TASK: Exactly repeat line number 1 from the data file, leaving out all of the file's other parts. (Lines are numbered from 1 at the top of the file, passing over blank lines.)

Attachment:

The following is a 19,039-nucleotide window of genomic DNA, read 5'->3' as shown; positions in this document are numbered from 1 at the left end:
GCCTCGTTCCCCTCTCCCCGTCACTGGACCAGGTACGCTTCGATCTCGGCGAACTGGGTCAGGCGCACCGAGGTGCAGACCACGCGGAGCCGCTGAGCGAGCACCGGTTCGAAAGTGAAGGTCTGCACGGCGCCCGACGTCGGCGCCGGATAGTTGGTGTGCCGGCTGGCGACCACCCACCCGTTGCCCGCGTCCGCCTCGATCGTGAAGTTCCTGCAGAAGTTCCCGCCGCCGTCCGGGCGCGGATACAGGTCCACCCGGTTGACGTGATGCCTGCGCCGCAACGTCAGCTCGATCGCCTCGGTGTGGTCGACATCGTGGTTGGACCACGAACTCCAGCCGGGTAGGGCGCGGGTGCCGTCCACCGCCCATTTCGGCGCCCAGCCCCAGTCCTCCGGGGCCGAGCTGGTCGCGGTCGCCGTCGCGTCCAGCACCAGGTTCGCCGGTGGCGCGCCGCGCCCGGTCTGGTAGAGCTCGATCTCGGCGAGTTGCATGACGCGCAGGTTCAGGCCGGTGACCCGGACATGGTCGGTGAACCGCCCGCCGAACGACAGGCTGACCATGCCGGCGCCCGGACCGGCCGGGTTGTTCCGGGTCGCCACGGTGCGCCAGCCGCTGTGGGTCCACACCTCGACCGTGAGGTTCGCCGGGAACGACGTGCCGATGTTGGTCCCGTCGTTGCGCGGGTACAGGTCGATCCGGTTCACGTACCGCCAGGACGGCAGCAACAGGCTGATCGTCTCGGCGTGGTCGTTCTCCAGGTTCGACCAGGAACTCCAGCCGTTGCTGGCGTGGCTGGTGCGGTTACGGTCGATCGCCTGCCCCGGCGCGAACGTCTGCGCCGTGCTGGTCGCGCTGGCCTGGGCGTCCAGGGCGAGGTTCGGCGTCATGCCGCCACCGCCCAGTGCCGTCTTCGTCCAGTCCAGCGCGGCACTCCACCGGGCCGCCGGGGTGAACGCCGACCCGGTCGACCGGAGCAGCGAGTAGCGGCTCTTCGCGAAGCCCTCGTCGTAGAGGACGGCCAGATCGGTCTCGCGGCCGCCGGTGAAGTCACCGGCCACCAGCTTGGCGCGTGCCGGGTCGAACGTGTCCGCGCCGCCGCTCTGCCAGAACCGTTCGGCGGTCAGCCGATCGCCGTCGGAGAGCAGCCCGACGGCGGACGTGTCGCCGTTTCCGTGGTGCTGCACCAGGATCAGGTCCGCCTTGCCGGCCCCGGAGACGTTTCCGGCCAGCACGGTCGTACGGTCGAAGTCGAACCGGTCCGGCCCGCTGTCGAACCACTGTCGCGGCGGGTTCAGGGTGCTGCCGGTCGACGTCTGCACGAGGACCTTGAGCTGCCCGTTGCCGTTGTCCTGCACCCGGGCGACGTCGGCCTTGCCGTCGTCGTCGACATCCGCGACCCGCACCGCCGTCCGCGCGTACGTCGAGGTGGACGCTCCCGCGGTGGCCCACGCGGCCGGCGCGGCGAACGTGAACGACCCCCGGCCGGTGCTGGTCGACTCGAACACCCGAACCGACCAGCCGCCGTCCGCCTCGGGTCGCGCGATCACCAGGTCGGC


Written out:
The following is a 19,039-nucleotide window of genomic DNA, read 5'->3' as shown; positions in this document are numbered from 1 at the left end: